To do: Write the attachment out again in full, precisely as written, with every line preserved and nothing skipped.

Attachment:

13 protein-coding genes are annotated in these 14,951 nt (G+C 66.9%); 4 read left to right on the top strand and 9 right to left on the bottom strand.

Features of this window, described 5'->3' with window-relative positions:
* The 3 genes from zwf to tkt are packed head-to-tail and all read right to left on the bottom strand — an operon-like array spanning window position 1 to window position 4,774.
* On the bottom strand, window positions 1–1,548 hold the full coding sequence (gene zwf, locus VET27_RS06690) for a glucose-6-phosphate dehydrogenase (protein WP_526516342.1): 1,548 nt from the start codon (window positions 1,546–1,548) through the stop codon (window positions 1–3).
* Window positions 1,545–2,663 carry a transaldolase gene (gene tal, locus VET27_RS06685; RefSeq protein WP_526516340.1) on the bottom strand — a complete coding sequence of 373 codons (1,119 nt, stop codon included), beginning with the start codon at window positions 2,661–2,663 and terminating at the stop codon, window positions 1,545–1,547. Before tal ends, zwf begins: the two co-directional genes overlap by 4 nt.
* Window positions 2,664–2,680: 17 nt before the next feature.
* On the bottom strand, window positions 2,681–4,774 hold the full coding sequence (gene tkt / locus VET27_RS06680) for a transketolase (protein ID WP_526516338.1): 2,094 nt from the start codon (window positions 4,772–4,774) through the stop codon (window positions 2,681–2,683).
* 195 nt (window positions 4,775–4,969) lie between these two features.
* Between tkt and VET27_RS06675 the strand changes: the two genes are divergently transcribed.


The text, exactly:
13 protein-coding genes are annotated in these 14,951 nt (G+C 66.9%); 4 read left to right on the top strand and 9 right to left on the bottom strand.

Features of this window, described 5'->3' with window-relative positions:
* The 3 genes from zwf to tkt are packed head-to-tail and all read right to left on the bottom strand — an operon-like array spanning window position 1 to window position 4,774.
* On the bottom strand, window positions 1–1,548 hold the full coding sequence (gene zwf, locus VET27_RS06690) for a glucose-6-phosphate dehydrogenase (protein WP_526516342.1): 1,548 nt from the start codon (window positions 1,546–1,548) through the stop codon (window positions 1–3).
* Window positions 1,545–2,663 carry a transaldolase gene (gene tal, locus VET27_RS06685; RefSeq protein WP_526516340.1) on the bottom strand — a complete coding sequence of 373 codons (1,119 nt, stop codon included), beginning with the start codon at window positions 2,661–2,663 and terminating at the stop codon, window positions 1,545–1,547. Before tal ends, zwf begins: the two co-directional genes overlap by 4 nt.
* Window positions 2,664–2,680: 17 nt before the next feature.
* On the bottom strand, window positions 2,681–4,774 hold the full coding sequence (gene tkt / locus VET27_RS06680) for a transketolase (protein ID WP_526516338.1): 2,094 nt from the start codon (window positions 4,772–4,774) through the stop codon (window positions 2,681–2,683).
* 195 nt (window positions 4,775–4,969) lie between these two features.
* Between tkt and VET27_RS06675 the strand changes: the two genes are divergently transcribed.